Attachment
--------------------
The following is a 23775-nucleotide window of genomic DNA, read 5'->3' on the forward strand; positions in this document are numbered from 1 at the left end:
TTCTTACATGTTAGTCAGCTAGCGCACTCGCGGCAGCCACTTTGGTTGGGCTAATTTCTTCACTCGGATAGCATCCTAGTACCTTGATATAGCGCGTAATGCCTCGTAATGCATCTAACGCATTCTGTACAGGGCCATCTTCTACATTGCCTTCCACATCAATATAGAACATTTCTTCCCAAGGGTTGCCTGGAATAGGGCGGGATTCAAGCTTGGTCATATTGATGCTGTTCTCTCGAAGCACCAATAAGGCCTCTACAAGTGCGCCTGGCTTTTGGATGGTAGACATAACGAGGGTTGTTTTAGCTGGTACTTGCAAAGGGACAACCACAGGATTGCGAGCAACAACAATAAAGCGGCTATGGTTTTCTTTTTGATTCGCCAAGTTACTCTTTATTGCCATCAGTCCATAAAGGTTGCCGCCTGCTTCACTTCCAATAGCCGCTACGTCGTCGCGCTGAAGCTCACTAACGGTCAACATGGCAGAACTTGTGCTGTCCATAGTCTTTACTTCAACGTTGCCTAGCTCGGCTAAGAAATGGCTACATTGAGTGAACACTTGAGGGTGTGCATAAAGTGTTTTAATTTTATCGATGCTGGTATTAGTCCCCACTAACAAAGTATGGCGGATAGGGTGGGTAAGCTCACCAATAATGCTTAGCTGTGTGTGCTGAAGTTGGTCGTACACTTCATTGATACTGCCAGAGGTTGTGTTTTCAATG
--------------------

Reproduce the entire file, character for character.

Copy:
The following is a 23775-nucleotide window of genomic DNA, read 5'->3' on the forward strand; positions in this document are numbered from 1 at the left end:
TTCTTACATGTTAGTCAGCTAGCGCACTCGCGGCAGCCACTTTGGTTGGGCTAATTTCTTCACTCGGATAGCATCCTAGTACCTTGATATAGCGCGTAATGCCTCGTAATGCATCTAACGCATTCTGTACAGGGCCATCTTCTACATTGCCTTCCACATCAATATAGAACATTTCTTCCCAAGGGTTGCCTGGAATAGGGCGGGATTCAAGCTTGGTCATATTGATGCTGTTCTCTCGAAGCACCAATAAGGCCTCTACAAGTGCGCCTGGCTTTTGGATGGTAGACATAACGAGGGTTGTTTTAGCTGGTACTTGCAAAGGGACAACCACAGGATTGCGAGCAACAACAATAAAGCGGCTATGGTTTTCTTTTTGATTCGCCAAGTTACTCTTTATTGCCATCAGTCCATAAAGGTTGCCGCCTGCTTCACTTCCAATAGCCGCTACGTCGTCGCGCTGAAGCTCACTAACGGTCAACATGGCAGAACTTGTGCTGTCCATAGTCTTTACTTCAACGTTGCCTAGCTCGGCTAAGAAATGGCTACATTGAGTGAACACTTGAGGGTGTGCATAAAGTGTTTTAATTTTATCGATGCTGGTATTAGTCCCCACTAACAAAGTATGGCGGATAGGGTGGGTAAGCTCACCAATAATGCTTAGCTGTGTGTGCTGAAGTTGGTCGTACACTTCATTGATACTGCCAGAGGTTGTGTTTTCAATG